Powered by rock-solid R&D and photo science, Kodak recently brought to market an armful of upgrades and innovations that represent sales, savings and productivity gold for the photo retailer and photo lab—and creative freedom for their customers.
“Every year since 2005, for each generation of NexPress presses, the list of features increases. These enhancements are backward compatible, which allows customers to build for the future while still leveraging existing equipment,” says Jeff Tabit, Worldwide Director, Photo Segment, for Kodak’s Digital Printing Solutions group.
All NexPress models are built on the same platform, so when a lab or retailer buys into the platform, they don’t have to reinvest in a new press to incorporate new technologies; they just add the options to their existing platform.
Topping the list of enhancements to the latest generation of NexPress SX and Photo presses are Kodak’s new HD dry inks, developed to further enhance image quality—which is job one in the photo market—and the new, longer sheet capability.
What follows are some of the key benefits of these and other recent enhancements in terms of productivity, longevity and the creative options available to NexPress users.
1. HD Dry Inks. Kodak’s new HD dry inks for the NexPress SX and Photo presses have been commercially available since July. Consumers are used to continuous tone photographs, but many of the imaging technologies used produce less than satisfactory photo quality results. “We knew what had to be done,” says Tabit. “For instance, our new HD dry ink produces greatly enhanced images because the smaller particle size lays down smoother and more uniformly on the printed page.”
2. Dimensional Printing. Seven new textured patterns pave the way to a host of fresh creative options and sales opportunities. For example, it’s now possible to create a linen or pebble look and feel to an entire photo book, greeting card or photo calendar by adding texture to the print with dimensional ink. It’s also possible to add texture to specific areas of a printed photo using Kodak NexPress Dimensional Printing.
“Imagine Christmas cards with a graphic of greenery, or other holiday cards with selected areas textured. By putting a texture on the evergreens, snow drifts, candles or other areas, retailers can offer unique value-added products,” explains Tabit.
Dimensional printing also offers other benefits. “With the new textured patterns, photo labs can buy a plain piece of paper for a fraction of the cost of real linen stock and with a few cents of dimensional ink you can have a linen texture, which yields tremendous savings in cost and productivity,” adds Tabit. Buying more plain paper may even bring the price down further because of volume. Labor and waste costs will decrease because operators only need to load a single type of paper. No more “oops” for loading and using the wrong paper for multiple jobs.
3. Light Black Ink. “By using Kodak NexPress light black HD ink in the fifth imaging unit, photo labs can achieve previously unattainable highlight detail and tonal range. This technology also prints amazingly smooth flesh tones, a key requirement in the photo industry,” adds Tabit. Light black HD inks are now standard in the NexPress Photo press and optional in the NexPress SX press.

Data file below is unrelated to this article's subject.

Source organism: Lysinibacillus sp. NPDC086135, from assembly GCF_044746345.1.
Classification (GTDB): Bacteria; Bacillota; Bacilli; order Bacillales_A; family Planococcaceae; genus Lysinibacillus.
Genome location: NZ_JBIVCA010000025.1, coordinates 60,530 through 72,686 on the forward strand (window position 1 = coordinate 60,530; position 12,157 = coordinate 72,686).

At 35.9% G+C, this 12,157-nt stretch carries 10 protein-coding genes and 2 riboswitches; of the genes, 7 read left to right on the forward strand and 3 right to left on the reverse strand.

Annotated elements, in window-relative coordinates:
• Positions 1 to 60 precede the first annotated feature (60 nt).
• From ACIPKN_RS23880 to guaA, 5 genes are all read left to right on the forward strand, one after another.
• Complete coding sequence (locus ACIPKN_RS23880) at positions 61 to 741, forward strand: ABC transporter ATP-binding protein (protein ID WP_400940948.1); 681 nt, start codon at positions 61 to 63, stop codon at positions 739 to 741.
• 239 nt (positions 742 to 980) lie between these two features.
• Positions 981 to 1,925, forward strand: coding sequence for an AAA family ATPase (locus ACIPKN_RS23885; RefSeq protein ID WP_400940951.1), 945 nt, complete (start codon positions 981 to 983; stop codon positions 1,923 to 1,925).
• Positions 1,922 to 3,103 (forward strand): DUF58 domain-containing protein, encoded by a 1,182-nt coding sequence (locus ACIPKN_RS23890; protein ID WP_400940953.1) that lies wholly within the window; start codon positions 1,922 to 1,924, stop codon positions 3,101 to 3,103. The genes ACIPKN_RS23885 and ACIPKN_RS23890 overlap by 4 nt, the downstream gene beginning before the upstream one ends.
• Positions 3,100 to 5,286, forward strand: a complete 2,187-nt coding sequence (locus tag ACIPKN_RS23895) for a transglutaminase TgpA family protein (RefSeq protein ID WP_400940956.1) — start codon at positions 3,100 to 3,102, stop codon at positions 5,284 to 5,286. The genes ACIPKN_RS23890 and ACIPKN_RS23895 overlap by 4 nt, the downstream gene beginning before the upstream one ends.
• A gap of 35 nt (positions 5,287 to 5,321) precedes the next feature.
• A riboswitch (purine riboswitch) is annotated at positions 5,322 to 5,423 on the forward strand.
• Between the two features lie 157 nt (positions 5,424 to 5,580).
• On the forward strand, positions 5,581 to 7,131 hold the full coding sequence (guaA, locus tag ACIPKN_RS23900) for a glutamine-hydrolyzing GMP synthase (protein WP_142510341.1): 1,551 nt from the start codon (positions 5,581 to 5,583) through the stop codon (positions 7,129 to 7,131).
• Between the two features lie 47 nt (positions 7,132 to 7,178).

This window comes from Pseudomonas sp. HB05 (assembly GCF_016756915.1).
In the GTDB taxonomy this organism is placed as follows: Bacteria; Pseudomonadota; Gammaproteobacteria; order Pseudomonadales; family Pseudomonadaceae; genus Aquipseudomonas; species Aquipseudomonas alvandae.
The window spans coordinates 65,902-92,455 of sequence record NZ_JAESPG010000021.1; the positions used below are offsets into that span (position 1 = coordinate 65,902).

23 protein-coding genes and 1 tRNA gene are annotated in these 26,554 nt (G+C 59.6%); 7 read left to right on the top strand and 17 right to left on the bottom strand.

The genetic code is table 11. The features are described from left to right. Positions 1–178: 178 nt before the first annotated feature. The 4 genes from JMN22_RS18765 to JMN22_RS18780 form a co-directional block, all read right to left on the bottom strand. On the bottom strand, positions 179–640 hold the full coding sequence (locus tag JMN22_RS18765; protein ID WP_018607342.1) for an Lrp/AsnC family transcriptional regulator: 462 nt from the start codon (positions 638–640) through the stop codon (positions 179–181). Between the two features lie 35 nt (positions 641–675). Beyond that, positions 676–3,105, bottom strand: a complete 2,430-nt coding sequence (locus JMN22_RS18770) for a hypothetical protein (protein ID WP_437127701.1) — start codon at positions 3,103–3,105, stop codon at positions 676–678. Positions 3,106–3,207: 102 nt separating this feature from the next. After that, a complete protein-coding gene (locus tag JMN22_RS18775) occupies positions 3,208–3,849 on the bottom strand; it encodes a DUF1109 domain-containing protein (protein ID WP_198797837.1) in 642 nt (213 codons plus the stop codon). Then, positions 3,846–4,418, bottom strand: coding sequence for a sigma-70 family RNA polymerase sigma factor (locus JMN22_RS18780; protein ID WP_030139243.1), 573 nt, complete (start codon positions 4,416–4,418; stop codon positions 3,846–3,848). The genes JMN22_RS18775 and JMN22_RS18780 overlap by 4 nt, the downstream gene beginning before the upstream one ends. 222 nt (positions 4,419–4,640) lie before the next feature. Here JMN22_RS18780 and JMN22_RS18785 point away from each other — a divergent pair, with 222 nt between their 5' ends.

4. Matte Finish. Kodak’s exquisite new matte finish feature also enhances image clarity, regardless of the angle at which the print is held or viewed. Says Tabit, “With Kodak’s innovative technology, the process of switching from regular to matte finish takes minutes. This alleviates the need to dedicate a press to printing matte, as is the case with the competition.” The hassle-free process essentially involves swapping out the standard fuser roller for a matte fuser roller. Having one press capable of producing standard and matte finishes results in substantial cost savings and increased efficiency.
5. Longer Sheet Capability. Expanded product offerings and cost savings are perhaps the top advantages of Kodak’s longer sheet capability, available in the latest NexPress presses and upgrades. Retailers can produce photo merchandise items such as dust jackets for photo books, panoramic prints, 14×26-inch posters and a myriad of other customer favorites. “These products can now be produced on a NexPress press for a fraction of the cost of inkjet with improved durability,” adds Tabit.
Customers can also order photo books of their family vacation at the Grand Canyon or China’s Great Wall accented with a novel tip-in of the landscape. School yearbooks can be produced with tip-ins of a panoramic photo or a group shot of a graduating class. Retailers can create dust jackets and produce two-up 12×12-inch photo books. “Before, labs could only offer single-page printing for photo books of this size, but now they can print two-up on a single piece of paper, saving time and money, while increasing efficiency and productivity,” adds Tabit.
6. More Durable Press Components. Through superior technology and one of the most renowned R&D organizations in the world, Kodak develops parts and products that are exceptionally durable. This increased longevity is a key point of differentiation for Kodak in the marketplace. “For example, with the latest round of upgrades, fuser rollers that originally lasted for 50,000 prints now last, on average, for greater than 300,000,” says Tabit. A decreased need for replacing press components often leads to broader cost reductions for customers.
For more information on the Kodak NexPress Photo press, visit kodak.com/go/photosample.